While models walk long-limbed down the runways of London, Paris and Milan, and the gathered gaggle of fashionistas drool at Spring 2013 collections by Rodarte, Vera Wang and Donna Karan, we've looked back at the legendary identities of two of the biggest fashion houses in the world.
Designed by the company's eponymous founder in 1921, and arguably one of the chicest fashion logos around, Chanel's linking 'C's have long been an emblem for style, elegance and glamour. The two letterforms in fact come from the designer's nickname, Coco, who founded the couture house in 1913, and who by the '20s had established a new definition of woman's fashion. The little black dress? That's one of Coco's. So too the wardrobe staple jersey dress was one of hers. The power of Chanel's logo lies in its capacity for longevity. Over 100 years after it was first designed, Coco's 'C's remain as contemporary and recognisable as ever.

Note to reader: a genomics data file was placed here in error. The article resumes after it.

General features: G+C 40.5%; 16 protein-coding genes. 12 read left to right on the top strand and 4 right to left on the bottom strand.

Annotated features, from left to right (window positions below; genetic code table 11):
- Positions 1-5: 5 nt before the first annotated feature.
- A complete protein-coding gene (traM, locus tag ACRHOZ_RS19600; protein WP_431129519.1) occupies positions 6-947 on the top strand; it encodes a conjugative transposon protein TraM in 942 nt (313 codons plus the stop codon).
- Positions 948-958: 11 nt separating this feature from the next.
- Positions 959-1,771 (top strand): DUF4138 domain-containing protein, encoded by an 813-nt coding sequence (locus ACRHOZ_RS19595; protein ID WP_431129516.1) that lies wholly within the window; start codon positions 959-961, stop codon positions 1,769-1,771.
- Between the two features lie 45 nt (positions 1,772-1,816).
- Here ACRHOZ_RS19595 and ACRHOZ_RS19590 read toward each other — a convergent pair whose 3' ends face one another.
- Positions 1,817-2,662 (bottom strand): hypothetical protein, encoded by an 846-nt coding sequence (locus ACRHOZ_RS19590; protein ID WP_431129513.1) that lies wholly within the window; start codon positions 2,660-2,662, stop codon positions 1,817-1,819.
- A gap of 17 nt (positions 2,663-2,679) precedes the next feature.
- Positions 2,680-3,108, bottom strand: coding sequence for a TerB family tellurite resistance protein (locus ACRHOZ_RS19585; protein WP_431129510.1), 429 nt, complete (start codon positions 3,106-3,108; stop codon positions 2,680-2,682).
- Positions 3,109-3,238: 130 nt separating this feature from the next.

Yves Saint Laurent
Legendary designer A. M. Cassandre designed the streamlined YSL logo in 1963, five years before his death and at a time when the former poster designer had turned to his original vocation of painting and theatre design. Saint Laurent was also at a key point in his career. Recently fired as head honcho at Dior, the French designer was optimistically embarking on something of a fresh start, and Cassandre's logo (which represented the company until Hedi Slimane decided to rebrand to Saint Laurent Paris earlier this year) helped YSL become one of the world's most recognisable brands.
Read about both logos in more detail in the critically acclaimed Phaidon Archive of Graphic Design.
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